To examine the impact of the suggested chaotic constellation shifting plan, we decipher the obtained signals for all possible cases, where either the entire or different chaotic orders are unknown. Figure 6 illustrates the related BER analysis. We can see that in all these feasible cases, an illegal user is not able to recover the cipher data (i.e., ). The constellations, along with the encrypted data received by an illegitimate user with one identified shifting parameter, are exhibited as insets in Figure 6. With one known chaotic order, the suggested encryption scheme still hides the data successfully from an illegitimate user. As a result, it can be expressed that the suggested chaotic encryption scheme does not bargain the physical layer confidentiality of the information under all potential causes. Furthermore, finding the privacy key by relating unencrypted text with the cipher text will be challenging due to the multifold and autonomous QAM constellation shifting. Figure 6(a) shows that if the illegal user does not know about the chaotic sequence of mapping or only knows about the chaotic sequence of XOR operations, in both situations, they will receive a noisy constellation. If the illegal user knows only about the -axis chaotic sequence, they will receive the constellation shown in Figure 6(b). If the illegal user knows about the chaotic -axis sequence, they will only be able to demap the symbol mapping along the -axis and thus receive the constellation as shown in Figure 6(c). Thus, it can be concluded that our proposed scheme provides efficient security even if the illegal user knows any one of the initial values.
To further evaluate our proposed scheme, we have transmitted an image. Figures 7(a) and 7(b) show the unencrypted image and its histogram, respectively, whereas Figures 7(c) and 7(d) show the encrypted image and its histogram, respectively. It can be seen that the encrypted image does not reveal any information about the real image. Moreover, the histogram of the encrypted image is almost uniform. Therefore, any attack on the histogram to reveal information about the image will not be successful. Therefore, the proposed scheme provides good image encryption as well.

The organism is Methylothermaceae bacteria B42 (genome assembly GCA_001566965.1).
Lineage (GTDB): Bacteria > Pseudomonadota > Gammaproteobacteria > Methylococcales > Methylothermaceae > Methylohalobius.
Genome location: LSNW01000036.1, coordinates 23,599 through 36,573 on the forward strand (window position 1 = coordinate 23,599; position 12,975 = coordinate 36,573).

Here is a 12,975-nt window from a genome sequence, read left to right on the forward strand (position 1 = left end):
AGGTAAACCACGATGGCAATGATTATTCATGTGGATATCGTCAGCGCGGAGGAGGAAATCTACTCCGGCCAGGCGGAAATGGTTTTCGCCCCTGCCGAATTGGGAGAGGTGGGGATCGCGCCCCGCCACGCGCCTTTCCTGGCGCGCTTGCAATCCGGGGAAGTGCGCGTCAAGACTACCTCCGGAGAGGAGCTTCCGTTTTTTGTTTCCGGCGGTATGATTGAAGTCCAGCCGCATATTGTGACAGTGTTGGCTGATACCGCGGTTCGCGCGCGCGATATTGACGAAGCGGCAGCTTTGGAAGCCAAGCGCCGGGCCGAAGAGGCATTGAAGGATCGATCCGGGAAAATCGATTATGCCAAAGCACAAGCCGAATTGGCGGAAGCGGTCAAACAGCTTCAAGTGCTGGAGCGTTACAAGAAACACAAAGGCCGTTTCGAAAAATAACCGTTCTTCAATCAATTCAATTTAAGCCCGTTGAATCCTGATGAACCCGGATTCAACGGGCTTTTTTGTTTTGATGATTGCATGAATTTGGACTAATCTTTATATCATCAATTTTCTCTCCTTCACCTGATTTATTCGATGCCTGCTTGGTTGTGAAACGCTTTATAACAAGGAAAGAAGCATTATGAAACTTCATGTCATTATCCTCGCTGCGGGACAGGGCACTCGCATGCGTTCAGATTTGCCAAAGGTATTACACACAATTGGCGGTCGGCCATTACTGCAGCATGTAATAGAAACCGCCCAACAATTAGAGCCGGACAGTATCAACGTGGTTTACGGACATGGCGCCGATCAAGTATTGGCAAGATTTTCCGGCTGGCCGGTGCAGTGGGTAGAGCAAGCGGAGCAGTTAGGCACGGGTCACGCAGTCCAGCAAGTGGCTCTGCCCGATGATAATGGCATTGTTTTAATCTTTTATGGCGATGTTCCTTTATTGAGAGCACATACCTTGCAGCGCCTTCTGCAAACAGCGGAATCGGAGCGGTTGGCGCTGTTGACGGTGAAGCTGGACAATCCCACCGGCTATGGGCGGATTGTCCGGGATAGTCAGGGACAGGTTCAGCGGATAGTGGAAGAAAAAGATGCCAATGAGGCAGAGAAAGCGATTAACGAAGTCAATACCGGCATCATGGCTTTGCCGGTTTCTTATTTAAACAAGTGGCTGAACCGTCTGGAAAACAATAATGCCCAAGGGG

The strength of the suggested chaotic encryption scheme can be assessed by determining the set of all keys used during encryption and decryption. The keyspace of the suggested scheme is quantitatively evaluated as follows. The chaotic XOR gives a keyspace, where symbolizes the order of the QAM mapper used in the scheme, and indicates the length of the OFDM symbol. The quadrature shifting and in-phase parameters generate keyspaces, where is a binary number and is the decimal position considered by (3) and (4), respectively. Consequently, the general formula to evaluate the approximate number of keyspaces is equal to . Since a total of 64 subcarriers are utilized in the suggested encryption scheme, a 16-QAM modulation is used and every single subcarrier is characterized by 4 bits. Therefore, when the chaotic XOR sequence is complete, this generates a keyspace approximately equal to . The chaotic parameters and comprise two values before the fractional element and the digit number during constellation shifting considered on the tiny part. For clarity, we measured up to 4 positions of the decimal point; therefore, it will produce an extra keyspace of . Similarly, when the chaotic permutation sequence is completed, this also generates a keyspace of . Besides, the constellation is affected because of the expansion and deduction of the moving parameters, so it boosts the order of the keyspace up to (). The resultant values guarantee the strength of the proposed scheme against the brute force attack.
In this paper, we exhibit a novel scheme for OFDM-based NOMA physical layer security, where we apply the confused constellation moving to multifold OFDM information encryption. Simulation results reveal that, because of the execution of constellation shifting, an elastic constellation with dynamic in-phase and quadrature shifted dimensions is accomplished. The corresponding noisy constellation successfully encodes the OFDM information with chaotic scrambling. The security robustness given by the suggested encryption scheme is assessed, where an overall keyspace of ~ is achieved. The proposed scheme can be used to provide security to both uplink and downlink data transmission. The possibility of the scheme is certified through the simulation, where the bit error rate performance of our proposed scheme shows a power penalty of ~ dB in comparison with an unencrypted OFDM signal. However, in the presence of high noise, the power penalty would increase. The simulation results illustrate that the suggested scheme can be a good candidate for the upcoming secure OFDM-NOMA.
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Conflicts of Interest
The authors declare that they have no conflicts of interest.
The authors are grateful to the Taif University Researchers Supporting Project (number TURSP-2020/36), Taif University, Taif, Saudi Arabia. The authors are also grateful to the Deanship of Scientific Research and King Saud University for funding this research work.